In addition, a number of fishes move up and down the river according to their reproductive seasonality. Cyprinids and Citharinids, in particular members of the genera Labeo and Distichodus, are reported by fishing communities in the Upper Cross and Ntem Rivers of Cameroon to undertake spawning runs during the latter part of the long rainy season (October-December) when rivers are swollen and marginal forests are flooded, providing cover and food for larvae and fry (Lowe-McConnell 1975; du Feu, 2001). The result of this is that species diversity measured over the year changes substantially according to which fishes are moving up or down stream at any particular point in time (Lowe-McConnell 1977).

The high fish species richness in the Lower Guinean province is probably the result of three main factors: 1) the relative stability of the hydrological regime in these rivers since the Eocene (compared to the Nilo-Sudan province), 2) the highly sculpted nature of the watershed (compared to both the Congo and Nilo-Sudan provinces) and, 3) the large number of microhabitats created in rainforest rivers by the forest itself.


The forested nature of the watershed is the major determinant of productivity and fish community structure in rainforest rivers. Stream width, depth, current velocity and substrate type have been identified as critical in determining the spatial distribution of most species (Lowe-McConnell 1975; Kamdem-Toham and Teugels 1997). These are all in one way or another, determined by the degree of canopy closure over the river from the surrounding forest. The low primary productivity in rainforest water means that food webs are mostly based on allochthonous plant materials from the forest. The hydrological regime and water temperature are directly influenced by the presence of the forest. The large amounts of dead wood influence depth and current velocity and provide shelter from predation, thus partitioning the stream and creating a large number of microhabitats (Figure 3).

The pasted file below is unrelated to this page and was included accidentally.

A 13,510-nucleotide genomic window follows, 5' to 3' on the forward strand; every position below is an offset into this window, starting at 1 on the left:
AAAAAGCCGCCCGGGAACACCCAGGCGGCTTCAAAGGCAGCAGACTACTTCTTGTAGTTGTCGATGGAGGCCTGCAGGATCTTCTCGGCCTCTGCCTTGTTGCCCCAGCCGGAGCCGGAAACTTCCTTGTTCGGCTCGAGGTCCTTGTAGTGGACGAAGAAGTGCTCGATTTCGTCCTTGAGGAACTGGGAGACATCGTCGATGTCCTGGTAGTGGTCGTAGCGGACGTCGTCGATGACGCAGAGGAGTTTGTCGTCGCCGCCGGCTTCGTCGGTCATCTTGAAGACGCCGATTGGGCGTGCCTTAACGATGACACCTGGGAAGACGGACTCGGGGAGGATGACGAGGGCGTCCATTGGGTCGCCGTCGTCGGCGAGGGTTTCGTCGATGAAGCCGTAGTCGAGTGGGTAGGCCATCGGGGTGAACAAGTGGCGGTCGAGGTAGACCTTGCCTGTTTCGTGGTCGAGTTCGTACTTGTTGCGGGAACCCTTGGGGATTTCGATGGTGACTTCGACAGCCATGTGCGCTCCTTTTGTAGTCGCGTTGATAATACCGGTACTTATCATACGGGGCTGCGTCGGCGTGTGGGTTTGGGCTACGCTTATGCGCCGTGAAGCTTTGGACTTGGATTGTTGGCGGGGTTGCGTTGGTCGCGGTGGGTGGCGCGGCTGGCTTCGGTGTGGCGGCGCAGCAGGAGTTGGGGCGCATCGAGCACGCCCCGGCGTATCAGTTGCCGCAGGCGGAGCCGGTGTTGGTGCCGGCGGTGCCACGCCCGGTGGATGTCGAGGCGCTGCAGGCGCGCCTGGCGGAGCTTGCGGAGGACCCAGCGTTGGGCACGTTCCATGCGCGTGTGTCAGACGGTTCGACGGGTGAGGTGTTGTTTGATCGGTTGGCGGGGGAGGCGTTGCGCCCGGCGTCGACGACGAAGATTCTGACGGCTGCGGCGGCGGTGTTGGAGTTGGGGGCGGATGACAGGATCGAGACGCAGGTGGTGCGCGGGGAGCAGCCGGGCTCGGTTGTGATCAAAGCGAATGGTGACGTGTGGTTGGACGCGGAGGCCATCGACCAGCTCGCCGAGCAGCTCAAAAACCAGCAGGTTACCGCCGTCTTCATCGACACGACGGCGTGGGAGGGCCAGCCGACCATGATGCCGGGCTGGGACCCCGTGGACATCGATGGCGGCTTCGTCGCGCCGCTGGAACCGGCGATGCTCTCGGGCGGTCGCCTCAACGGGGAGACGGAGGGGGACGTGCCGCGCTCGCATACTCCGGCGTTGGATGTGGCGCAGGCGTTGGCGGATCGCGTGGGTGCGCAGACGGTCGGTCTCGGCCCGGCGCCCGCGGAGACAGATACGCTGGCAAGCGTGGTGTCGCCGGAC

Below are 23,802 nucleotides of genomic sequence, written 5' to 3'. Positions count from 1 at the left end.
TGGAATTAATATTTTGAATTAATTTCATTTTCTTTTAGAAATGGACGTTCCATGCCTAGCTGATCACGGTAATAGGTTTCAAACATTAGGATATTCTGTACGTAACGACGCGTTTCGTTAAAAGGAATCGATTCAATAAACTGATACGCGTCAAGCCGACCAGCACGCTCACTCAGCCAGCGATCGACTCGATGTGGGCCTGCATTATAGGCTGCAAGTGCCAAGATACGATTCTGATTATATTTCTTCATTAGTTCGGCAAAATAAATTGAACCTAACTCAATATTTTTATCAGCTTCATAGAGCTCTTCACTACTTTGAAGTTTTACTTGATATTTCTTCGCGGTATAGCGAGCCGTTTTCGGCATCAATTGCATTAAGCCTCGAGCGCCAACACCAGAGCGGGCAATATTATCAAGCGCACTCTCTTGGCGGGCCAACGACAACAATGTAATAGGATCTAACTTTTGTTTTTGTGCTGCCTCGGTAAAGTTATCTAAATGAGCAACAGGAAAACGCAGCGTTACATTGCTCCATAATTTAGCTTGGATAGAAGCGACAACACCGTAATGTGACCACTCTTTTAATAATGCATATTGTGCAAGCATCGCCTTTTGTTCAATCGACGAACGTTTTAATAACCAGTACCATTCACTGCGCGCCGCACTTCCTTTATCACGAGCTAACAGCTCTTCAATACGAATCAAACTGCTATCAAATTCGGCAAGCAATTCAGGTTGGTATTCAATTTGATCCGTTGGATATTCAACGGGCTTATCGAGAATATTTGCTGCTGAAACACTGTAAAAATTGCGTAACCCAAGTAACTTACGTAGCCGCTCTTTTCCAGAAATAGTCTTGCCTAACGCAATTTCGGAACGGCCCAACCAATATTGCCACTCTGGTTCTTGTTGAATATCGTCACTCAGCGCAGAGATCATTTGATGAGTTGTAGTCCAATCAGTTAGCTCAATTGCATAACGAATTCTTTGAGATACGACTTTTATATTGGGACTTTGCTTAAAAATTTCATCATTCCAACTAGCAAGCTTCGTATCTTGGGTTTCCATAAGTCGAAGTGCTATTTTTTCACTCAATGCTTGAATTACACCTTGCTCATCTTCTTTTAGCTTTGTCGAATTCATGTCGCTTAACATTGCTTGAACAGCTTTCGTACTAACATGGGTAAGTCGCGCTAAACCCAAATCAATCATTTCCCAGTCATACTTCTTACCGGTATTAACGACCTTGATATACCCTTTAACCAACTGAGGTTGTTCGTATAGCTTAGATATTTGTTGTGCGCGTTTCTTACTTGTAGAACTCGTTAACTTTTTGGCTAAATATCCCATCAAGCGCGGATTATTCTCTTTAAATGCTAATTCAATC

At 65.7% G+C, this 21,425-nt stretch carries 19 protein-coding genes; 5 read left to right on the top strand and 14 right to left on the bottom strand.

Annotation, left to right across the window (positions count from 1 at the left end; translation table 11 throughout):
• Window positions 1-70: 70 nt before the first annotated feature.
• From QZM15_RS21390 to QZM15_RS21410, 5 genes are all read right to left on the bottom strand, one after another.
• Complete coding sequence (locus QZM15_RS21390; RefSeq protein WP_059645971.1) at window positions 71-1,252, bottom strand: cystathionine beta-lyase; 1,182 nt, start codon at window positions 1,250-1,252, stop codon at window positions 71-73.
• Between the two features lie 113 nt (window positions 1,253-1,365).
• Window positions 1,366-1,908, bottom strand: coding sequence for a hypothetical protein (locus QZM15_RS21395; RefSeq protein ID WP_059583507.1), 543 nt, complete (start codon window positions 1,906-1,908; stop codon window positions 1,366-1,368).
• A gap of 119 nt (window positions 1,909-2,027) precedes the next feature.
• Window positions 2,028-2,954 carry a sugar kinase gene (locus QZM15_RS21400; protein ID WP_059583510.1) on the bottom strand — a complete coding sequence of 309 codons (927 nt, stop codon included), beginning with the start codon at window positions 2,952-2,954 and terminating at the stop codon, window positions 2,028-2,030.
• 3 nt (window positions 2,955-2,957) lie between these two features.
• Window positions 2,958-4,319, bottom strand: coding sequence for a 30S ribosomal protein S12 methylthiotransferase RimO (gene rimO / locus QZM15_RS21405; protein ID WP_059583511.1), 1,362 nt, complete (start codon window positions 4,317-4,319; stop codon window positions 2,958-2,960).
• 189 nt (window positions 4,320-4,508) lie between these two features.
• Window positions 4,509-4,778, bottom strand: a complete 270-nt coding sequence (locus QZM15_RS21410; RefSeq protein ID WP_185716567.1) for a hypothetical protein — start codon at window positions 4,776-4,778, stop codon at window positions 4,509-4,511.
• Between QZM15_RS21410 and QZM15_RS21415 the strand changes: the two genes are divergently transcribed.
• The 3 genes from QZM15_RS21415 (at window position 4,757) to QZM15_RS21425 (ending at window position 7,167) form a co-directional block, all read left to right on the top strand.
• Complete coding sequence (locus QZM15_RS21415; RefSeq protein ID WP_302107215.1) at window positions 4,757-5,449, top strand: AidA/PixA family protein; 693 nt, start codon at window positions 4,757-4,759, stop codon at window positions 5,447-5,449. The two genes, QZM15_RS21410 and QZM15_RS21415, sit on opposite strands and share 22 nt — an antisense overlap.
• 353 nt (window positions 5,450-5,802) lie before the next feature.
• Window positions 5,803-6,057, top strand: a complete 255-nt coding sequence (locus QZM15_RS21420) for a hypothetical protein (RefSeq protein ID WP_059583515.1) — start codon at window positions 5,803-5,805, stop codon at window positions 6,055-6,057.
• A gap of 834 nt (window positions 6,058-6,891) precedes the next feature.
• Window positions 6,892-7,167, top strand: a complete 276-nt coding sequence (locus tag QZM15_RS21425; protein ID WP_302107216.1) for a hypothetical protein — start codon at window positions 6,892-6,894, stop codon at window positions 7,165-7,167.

Figure 3. The So'o river, Cameroon in mid-April 2002 showing the large amounts of allochthonous wood that creates both structure and food producing surface in rainforest river ecosystems. Photo by the author.

Both species diversity and richness increase as one moves downstream from swamp, to first-order forest stream (of which there are a particularly large number in African rainforests) to medium-sized tributary to the main channel, primarily through the addition of species rather than through replacement (Géry 1965; Welcomme and de Merona 1988; Kamdem-Toham and Teugels 1998). Flooded swamp forest, either permanent or annual, is a typical feature of rainforest river headwaters. These contain very low dissolved oxygen and very high carbon dioxide concentrations (pH is in the range of 4-5), but large quantities of allochthonous materials on a substrate of organic mud that generates abundant food for those species with accessory breathing organs or resistance to very low oxygen concentrations. A large number of larval fishes that survive by breathing from the air-water interface use the flooded forest as a nursery making this biotope particularly important to overall ecosystem integrity.